One factor matters above all others in determining what type of credit card you can get approved for: your credit score. For example, to get approved for the popular Chase Sapphire Preferred® Card, you’ll need a good to excellent credit score, ranging from 670 to 850.
But what happens if you have a credit score in the “very poor” range, from 300 to 579 on the FICO scale? Or if you do not have a credit history, for example if you just moved to the United States?
You still have options, but they aren’t as plentiful as what you would have with a higher score.
If your credit score falls into that category, or if you have no credit history, it could be worth looking into some credit cards whose issuers don’t perform a credit check. Instead, they will only let you borrow up to a limit equivalent to money you’ve deposited with the issuer, or will link to your bank account to withdraw funds directly.
To help you choose, we’ve rounded up some of the top cards on the market that don’t need a credit check when you apply.
What Does a Credit Check Reveal?
When an issuer or lender checks your credit report, it will reveal a few things about you—including your name; current and previous address; your employer, if you provided it to creditors or lenders; revolving accounts such as credit cards and lines of credit; installment loans such as student loans or a mortgage payment; open and closed accounts; account payment history; recent credit and loan applications; any unpaid debts; and any bankruptcies, repossessions or foreclosures.
To build or improve your credit score, it’s important not just to pay your bills on time and regularly, but to look at all the factors that go into it—such as how much of your available credit you’re using.
Your credit score is different from your credit report, but it is affected by factors that go in your credit report, like your payment history. Overall, your score depends on a mix of things—for example, how much of your available credit you are using and how long you’ve had credit.
What If You Have Bad or No Credit?
Building credit and having a solid credit score is a key financial strategy, as it will unlock many financial milestones such as having a credit card, applying for a car loan, or getting a mortgage.
If you do not have good credit, or any credit at all, you will likely have a harder time applying for mid-tier and premium credit cards, which will give you rewards such as cash back or points you can redeem for travel.
To improve or establish your credit score, first you’ll want to pay the bills on any loans on time and if possible in full every month, since payment history accounts for 35% of your FICO credit score. Late payments go on your credit report after 30 days and stay there for seven years.
We also recommend not using all the credit you have. How much of it you use is known as your credit utilization ratio, or the ratio of your outstanding balances to the available limit.
Additionally, since the length of your credit history affects your overall credit score, it’s a good idea to keep older accounts open and active. If you’re a good customer, you can always call your card’s issuer and ask for better terms, as well, such as lower interest rates or higher credit card limits. If you have a card with an annual fee that you want to cancel because it no longer serves your financial goals, or provide enough value to offset the fee, consider downgrading to a no-fee card instead to preserve your account and the history that goes with it.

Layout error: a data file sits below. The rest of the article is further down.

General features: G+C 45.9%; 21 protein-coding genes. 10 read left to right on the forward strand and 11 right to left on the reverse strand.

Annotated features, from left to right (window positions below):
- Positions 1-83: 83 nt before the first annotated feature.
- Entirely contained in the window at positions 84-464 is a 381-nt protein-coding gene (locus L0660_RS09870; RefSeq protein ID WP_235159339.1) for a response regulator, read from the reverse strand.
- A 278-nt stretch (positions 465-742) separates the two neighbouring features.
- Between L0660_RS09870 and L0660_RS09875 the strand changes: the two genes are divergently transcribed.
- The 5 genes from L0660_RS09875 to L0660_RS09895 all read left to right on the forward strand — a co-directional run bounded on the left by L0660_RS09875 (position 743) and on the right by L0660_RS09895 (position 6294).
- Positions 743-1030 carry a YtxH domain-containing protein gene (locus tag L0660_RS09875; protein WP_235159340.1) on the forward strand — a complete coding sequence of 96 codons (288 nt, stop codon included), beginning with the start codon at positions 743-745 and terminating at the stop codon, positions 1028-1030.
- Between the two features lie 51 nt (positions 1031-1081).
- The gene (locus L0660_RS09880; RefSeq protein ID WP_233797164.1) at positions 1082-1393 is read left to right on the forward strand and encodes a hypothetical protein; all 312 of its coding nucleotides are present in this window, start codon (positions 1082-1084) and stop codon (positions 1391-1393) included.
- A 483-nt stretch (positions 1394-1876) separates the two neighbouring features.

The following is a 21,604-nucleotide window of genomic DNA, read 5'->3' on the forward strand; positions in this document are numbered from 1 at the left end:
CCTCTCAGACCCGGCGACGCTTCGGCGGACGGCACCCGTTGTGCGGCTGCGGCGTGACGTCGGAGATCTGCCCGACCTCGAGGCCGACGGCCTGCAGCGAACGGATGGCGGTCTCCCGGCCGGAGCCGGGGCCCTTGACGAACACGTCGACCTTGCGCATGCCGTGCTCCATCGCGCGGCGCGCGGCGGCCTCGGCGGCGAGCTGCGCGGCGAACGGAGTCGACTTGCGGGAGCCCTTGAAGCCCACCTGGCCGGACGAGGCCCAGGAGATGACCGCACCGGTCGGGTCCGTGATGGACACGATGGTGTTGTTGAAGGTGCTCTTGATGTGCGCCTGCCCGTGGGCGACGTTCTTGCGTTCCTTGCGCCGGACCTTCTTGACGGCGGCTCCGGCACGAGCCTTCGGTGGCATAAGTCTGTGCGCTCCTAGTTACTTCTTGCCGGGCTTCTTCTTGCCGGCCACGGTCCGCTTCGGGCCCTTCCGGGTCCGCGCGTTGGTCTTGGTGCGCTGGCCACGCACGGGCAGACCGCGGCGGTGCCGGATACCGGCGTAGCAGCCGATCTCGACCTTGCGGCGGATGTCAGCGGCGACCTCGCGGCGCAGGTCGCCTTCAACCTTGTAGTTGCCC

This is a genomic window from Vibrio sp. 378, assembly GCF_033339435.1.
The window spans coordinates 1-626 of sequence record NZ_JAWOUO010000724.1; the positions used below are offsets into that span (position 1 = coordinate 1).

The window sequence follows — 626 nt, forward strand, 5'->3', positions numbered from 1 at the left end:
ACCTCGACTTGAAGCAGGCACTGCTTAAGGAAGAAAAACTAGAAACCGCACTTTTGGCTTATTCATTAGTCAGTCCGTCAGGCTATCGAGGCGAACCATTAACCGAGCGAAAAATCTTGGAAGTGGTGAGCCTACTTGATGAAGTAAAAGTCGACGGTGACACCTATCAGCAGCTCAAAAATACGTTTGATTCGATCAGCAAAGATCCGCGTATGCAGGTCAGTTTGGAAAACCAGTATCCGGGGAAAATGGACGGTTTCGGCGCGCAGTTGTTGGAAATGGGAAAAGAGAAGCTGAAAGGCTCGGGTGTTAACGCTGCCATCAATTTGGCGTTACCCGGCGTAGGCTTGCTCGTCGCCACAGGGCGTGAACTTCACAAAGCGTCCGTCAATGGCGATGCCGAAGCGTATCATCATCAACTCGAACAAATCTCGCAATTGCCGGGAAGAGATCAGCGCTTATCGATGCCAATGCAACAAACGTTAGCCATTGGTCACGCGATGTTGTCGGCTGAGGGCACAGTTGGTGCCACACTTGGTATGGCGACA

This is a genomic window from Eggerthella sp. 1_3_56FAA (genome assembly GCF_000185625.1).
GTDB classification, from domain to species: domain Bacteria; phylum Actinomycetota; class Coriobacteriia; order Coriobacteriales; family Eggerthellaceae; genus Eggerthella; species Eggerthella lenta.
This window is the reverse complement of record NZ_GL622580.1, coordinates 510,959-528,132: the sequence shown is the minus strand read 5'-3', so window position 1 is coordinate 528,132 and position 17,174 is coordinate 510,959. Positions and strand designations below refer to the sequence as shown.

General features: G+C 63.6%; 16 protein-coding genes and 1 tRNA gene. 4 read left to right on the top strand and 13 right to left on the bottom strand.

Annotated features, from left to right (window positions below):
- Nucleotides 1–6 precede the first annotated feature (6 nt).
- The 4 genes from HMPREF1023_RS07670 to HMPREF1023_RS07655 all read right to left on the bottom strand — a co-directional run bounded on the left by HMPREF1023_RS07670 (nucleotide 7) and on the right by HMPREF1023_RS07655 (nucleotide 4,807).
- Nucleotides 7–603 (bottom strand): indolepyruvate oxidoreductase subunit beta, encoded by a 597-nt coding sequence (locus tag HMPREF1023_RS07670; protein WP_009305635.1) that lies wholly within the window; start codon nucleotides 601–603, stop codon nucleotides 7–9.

Best Credit Cards With No Credit Check
If your credit score is sub-par—or you don’t have one at all—and you are looking to get approved for a credit card without a credit check, these cards will be your best bet.
OpenSky® Secured Visa® Credit Card
With the OpenSky Secured Visa Credit Card, you can set your credit limit, ranging from $200 to $3,000. The issuer will report your payments to all three major credit bureaus—Equifax®, Experian®, and TransUnion®— which will help you establish credit, and you will have to make a $200 security deposit.
If you want to get the deposit back after you have established better credit and a higher credit score, you’ll need to close your account. The card charges a variable APR rate of 21.14%, and carries a $35 annual fee.
GO2bank Secured Credit Card
The GO2bank credit card does not have an annual fee, and you can set your credit limit by making an initial and refundable security deposit of at least $100, which will also be set as your credit limit.
You can also get a free monthly credit score from VantageScore® powered by Equifax® so that you can regularly check your progress towards improving your credit score. GO2bank will report your credit standing to the three major bureaus every month, as well. The card charges an APR rate of 22.99% on balances not paid in full.
Applied Bank® Secured Visa® Gold Preferred® Credit Card
Once approved for the Applied Bank Secured Visa Gold Preferred card, you can deposit any amount of money between $200 and $1,000 that will act as your credit line. Additionally, you’ll have access to the Applied Advantage® program, where you can get discounts from retailers such as Macy’s, JCPenney and Kohl’s.
The card has a $48 annual fee, and a relatively low fixed APR rate at just 9.99%. It also reports monthly to all three credit bureaus.
Unlike many of the other cards on this list, the Tomo Card is unique in that it does not require a security deposit, carry an annual fee, or have an APR rate. It also earns 1% cash back on all purchases. You can redeem your points via the account dashboard 28 days after the previous month’s statement has been paid in full.
Tomo will look at your bank account to determine your credit limit, which will range from $100 to $10,000. It reports to all three major credit bureaus and your account is set to automatically pay every week so that you cannot carry a balance, on which you would then have to pay interest.